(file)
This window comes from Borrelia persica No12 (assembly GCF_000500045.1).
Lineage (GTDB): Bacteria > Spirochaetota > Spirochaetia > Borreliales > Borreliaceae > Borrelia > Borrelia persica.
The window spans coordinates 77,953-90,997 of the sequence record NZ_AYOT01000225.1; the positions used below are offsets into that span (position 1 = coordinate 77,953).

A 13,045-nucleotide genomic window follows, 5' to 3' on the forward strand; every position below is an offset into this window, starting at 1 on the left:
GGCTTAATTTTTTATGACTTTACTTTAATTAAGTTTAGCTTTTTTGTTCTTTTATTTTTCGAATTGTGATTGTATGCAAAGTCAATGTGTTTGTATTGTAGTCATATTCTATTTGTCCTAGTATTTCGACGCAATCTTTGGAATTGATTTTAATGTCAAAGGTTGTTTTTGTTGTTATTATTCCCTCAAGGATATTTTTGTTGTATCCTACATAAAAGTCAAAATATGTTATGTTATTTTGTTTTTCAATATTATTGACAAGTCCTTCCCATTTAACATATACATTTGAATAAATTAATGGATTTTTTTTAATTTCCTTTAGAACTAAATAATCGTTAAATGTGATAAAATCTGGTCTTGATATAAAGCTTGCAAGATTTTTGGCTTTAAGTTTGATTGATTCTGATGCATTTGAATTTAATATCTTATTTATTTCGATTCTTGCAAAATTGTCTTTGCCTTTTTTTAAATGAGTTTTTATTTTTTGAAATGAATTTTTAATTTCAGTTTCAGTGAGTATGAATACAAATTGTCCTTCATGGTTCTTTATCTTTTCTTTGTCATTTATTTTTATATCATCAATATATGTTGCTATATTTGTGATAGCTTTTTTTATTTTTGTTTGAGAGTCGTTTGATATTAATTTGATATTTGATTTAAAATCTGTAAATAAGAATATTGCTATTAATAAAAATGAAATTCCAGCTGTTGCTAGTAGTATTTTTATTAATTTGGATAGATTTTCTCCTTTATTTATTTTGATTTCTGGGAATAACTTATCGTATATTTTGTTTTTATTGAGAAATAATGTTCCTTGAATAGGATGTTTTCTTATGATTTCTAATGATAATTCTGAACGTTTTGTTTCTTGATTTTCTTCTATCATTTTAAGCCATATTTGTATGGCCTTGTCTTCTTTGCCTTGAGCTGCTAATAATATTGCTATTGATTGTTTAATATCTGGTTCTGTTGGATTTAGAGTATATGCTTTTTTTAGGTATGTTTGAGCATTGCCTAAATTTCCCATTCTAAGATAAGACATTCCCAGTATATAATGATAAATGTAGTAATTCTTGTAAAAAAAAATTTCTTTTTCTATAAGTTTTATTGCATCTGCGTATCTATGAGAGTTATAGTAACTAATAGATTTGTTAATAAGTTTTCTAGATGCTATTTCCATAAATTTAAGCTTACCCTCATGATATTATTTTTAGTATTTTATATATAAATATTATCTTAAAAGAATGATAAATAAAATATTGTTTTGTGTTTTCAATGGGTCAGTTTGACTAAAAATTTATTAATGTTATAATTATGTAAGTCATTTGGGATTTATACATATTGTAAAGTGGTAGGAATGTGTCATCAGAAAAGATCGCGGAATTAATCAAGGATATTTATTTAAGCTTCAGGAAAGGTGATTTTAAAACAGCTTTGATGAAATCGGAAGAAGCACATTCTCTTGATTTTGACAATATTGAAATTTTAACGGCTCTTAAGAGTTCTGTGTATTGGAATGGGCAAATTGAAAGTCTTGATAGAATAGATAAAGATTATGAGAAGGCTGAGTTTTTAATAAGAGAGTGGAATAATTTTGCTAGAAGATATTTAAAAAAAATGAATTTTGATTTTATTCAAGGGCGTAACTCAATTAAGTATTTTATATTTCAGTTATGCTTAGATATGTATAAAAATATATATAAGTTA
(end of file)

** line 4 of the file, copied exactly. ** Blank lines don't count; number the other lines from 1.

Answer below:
A 13,045-nucleotide genomic window follows, 5' to 3' on the forward strand; every position below is an offset into this window, starting at 1 on the left: